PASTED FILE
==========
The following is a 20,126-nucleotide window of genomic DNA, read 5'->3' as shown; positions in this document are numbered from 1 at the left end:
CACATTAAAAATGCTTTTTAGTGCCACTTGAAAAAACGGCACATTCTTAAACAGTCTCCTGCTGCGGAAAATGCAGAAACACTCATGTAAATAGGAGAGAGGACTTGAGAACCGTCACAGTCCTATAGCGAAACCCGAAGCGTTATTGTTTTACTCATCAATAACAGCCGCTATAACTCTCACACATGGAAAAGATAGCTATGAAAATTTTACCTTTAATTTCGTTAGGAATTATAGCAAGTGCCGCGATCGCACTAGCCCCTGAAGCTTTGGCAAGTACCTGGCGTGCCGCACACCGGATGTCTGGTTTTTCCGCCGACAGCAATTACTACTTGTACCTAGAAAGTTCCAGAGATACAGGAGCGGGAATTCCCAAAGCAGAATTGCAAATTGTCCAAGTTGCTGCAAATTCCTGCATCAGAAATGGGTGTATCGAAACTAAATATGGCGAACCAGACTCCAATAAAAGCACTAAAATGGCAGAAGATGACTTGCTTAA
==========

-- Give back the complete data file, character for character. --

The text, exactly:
The following is a 20,126-nucleotide window of genomic DNA, read 5'->3' as shown; positions in this document are numbered from 1 at the left end:
CACATTAAAAATGCTTTTTAGTGCCACTTGAAAAAACGGCACATTCTTAAACAGTCTCCTGCTGCGGAAAATGCAGAAACACTCATGTAAATAGGAGAGAGGACTTGAGAACCGTCACAGTCCTATAGCGAAACCCGAAGCGTTATTGTTTTACTCATCAATAACAGCCGCTATAACTCTCACACATGGAAAAGATAGCTATGAAAATTTTACCTTTAATTTCGTTAGGAATTATAGCAAGTGCCGCGATCGCACTAGCCCCTGAAGCTTTGGCAAGTACCTGGCGTGCCGCACACCGGATGTCTGGTTTTTCCGCCGACAGCAATTACTACTTGTACCTAGAAAGTTCCAGAGATACAGGAGCGGGAATTCCCAAAGCAGAATTGCAAATTGTCCAAGTTGCTGCAAATTCCTGCATCAGAAATGGGTGTATCGAAACTAAATATGGCGAACCAGACTCCAATAAAAGCACTAAAATGGCAGAAGATGACTTGCTTAA